A man has died after being rushed to the hospital from the waters off Scituate, Massachusetts, Tuesday.
First responders had been searching by sea and air after a man jumped off the Edward Foster Bridge to cool off from the stifling temperatures.
The man in the water was found about 3:45 p.m., about 37 minutes after 911 was called, just south of the bridge, according to Scituate police. He was taken to South Shore Hospital.
The man died, according to the Plymouth County District Attorney's Office.
"They were landscapers and they got really hot, so they decided to jump," said beachgoer Michaela Knowles.
Witnesses said the man who'd gone missing was a member of a landscaping crew who had jumped into the water while trying to cool off.
"The current pulled him too much and he just didn’t come up. His two friends tried to keep him above water and then he just, he didn’t come back up," said Nevaeh Dwyer, who called 911.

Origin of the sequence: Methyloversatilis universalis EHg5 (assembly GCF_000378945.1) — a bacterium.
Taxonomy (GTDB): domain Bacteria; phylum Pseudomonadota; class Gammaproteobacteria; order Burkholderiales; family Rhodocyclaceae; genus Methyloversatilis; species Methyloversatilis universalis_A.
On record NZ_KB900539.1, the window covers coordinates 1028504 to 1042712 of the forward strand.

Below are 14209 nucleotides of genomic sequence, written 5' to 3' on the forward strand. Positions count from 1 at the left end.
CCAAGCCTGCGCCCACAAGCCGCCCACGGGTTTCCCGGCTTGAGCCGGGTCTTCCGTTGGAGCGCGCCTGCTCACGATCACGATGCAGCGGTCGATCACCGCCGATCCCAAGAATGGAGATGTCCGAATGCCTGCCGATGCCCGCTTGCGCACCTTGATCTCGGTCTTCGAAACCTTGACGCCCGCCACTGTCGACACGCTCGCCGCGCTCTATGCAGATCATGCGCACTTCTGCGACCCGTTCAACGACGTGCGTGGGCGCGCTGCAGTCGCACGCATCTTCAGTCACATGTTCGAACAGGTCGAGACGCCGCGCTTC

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The other landscaper who went under trying to save his friend was also taken to the hospital, but will survive.
A large number of first responders were seen near the bridge on Edward Foster Road as the search for the missing swimmer was underway. Police said that's where the man had jumped from, and hadn't surfaced.
Dive teams could be seen in the water in the area, and ambulances and police cars were on on the bridge. A Coast Guard helicopter was seen in the air, as well.
Town Administrator James Boudreau says jumping from the bridge is not allowed, but residents say people do it anyway. It leads to Peggotty Beach, and beachgoers say it can be tricky with the tide. It's about 15 feet deep at high tide and can have a rip current.
"The water is very cold this time of year. You get hot, you jump in, that cold water hits you, you're going to get cramp up you're going to have a problem swimming," Boudreau said. "It saps your strength in a hurry. We urge people, swim where there's lifeguards, know your limitations."
The man has not been identified, but Northern Oak Landscape says he was a Brockton resident and father to two young children.
It's been a deadly year in Massachusetts for drownings, with more than two dozen so far this summer.